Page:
The final dish was assembled on a custom wood stand that we made for this dish from leftover wood from the white oak slab table we are building.


I really, really enjoyed this dish! I think I must have eaten at least a dozen of these one after the other. When assembled, it tastes exactly like smoked salmon, but the salmon has (in my opinion) a nicer texture. This would make for a great appetizer for a dinner party since it can be made ahead of time, while retaining its full flavour and textures. These are sure to impress your guests!


Nothing Ice Cream

Eggs, cream, sugar and various fruit juices


After a short break for family visits and work-related activities, we are now finally getting to posting some of the recipes we were able to finish in between family-related events (in order, hopefully). I believe our first recipe was “Nothing Ice Cream” –which turned out to be a really interesting (albeit frustrating) experience and a great learning opportunity. We had the day off due to Good Friday, and had planned on waking up late and making some ice cream and fruit powders to serve as dessert for the family Easter dinner.

The day started off really promising. We had bought some beautiful citrus: lemons, limes, blood oranges and grapefruit. These had very vibrant colours, and made for some really nice pictures.


While Melissa was juicing and photographing the citrus, I quickly made the ice cream using eggs, milk, cream and a little sugar to form a custard, then churning the mixture in an ice cream maker.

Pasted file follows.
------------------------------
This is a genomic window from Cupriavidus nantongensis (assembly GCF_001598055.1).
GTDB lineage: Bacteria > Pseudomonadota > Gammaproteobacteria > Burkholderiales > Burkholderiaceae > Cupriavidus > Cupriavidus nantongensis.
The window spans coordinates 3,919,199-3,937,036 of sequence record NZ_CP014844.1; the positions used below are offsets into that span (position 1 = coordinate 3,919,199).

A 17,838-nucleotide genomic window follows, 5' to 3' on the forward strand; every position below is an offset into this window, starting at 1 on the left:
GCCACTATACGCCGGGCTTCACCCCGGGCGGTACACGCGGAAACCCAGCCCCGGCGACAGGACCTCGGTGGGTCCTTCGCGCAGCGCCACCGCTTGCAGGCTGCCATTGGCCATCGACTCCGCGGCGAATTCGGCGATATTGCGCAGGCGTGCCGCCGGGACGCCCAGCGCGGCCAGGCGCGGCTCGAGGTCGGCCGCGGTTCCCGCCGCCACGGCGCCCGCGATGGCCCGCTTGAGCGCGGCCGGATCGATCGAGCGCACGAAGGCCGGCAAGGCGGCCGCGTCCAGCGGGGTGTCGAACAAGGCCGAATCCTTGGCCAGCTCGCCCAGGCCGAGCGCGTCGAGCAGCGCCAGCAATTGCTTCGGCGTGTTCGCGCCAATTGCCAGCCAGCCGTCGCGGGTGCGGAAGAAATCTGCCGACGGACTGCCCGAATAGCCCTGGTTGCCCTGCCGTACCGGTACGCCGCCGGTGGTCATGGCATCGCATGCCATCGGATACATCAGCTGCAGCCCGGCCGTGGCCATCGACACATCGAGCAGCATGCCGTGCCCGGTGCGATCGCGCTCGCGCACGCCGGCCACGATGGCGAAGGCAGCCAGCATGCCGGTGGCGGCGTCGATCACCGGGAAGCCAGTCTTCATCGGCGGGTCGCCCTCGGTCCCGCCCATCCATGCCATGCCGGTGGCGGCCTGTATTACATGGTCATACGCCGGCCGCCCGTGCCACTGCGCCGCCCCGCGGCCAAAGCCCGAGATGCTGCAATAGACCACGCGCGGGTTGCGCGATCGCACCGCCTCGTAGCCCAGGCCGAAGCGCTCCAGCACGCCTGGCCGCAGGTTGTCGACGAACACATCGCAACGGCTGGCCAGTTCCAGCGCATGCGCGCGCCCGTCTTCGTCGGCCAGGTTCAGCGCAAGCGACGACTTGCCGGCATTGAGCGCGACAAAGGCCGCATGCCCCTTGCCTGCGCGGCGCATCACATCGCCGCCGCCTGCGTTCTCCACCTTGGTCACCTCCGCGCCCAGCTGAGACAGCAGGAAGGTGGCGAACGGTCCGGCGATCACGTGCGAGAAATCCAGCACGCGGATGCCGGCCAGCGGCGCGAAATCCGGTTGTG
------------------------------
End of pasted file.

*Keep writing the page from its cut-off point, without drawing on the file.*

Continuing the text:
With the ice cream done, and four cups of different citrus juices ready, I turned my attention to making the powder. That’s when things started to get sticky!

The instructions on how to make the powder were clear: mix albumen (egg white) powder with citrus juice, then heat some sugar and water to the soft crack stage, mix the juice with the sugar, stir and voilà! Fruit powder! Nope. Not what happened.

As I don’t have much experience working with sugar, my first attempt was with the lemon juice as we had extra lemons on hand in case of failure. I set some sugar and water to a boil, and the juice to simmer until reduced by half. Then I tried adding the albumen power–the powder formed huge chunks, and seemed to be impossible to incorporate. This is when the troubleshooting started. Maybe the juice was too hot, and it was cooking the egg white powder? I whisked until it was relatively homogeneous, and then added it to the sugar syrup that had reached the proper temperature (more quickly than I had anticipated). This first attempt resulted in a yellow sticky glue, not quite the outcome we were hoping for!

To keep a long story short, we proceeded to attempt to make powders with all of our citrus juices while following the instructions in the book to the letter. This resulted in varying levels of success ranging from:

gloopy mess…


to “did I just make Nerds?”…


to actual powder-making success!


The only citrus juice that managed to resemble powder was the grapefruit juice, and we have no idea why it worked while the others didn’t.

A few weeks later we had to opportunity to travel to Montreal to eat at Toque!. While there we had the amazing opportunity to speak to one of their pastry chefs, and asked him what the secret was to making this elusive fruit powder. To keep the albumen powder from clumping, he recommended mixing it with some sugar first in order to break up all the clumps and to keep them separate even after sifting. For the sugar part, he explained that the most important part of the procedure was to dehydrate the mixture, and that this could be done at a lower temperature. We had erroneously focused on bringing and keeping the sugar caramel to the right temperature, which resulted in sticky failure. Good to know!

Armed with this new knowledge, the next weekend we bought a bottle of elderberry juice which has a beautiful dark purple colour. We hoped to make a fruit powder that could nicely contrast our only other successful powder (grapefruit, which had a light yellow colour).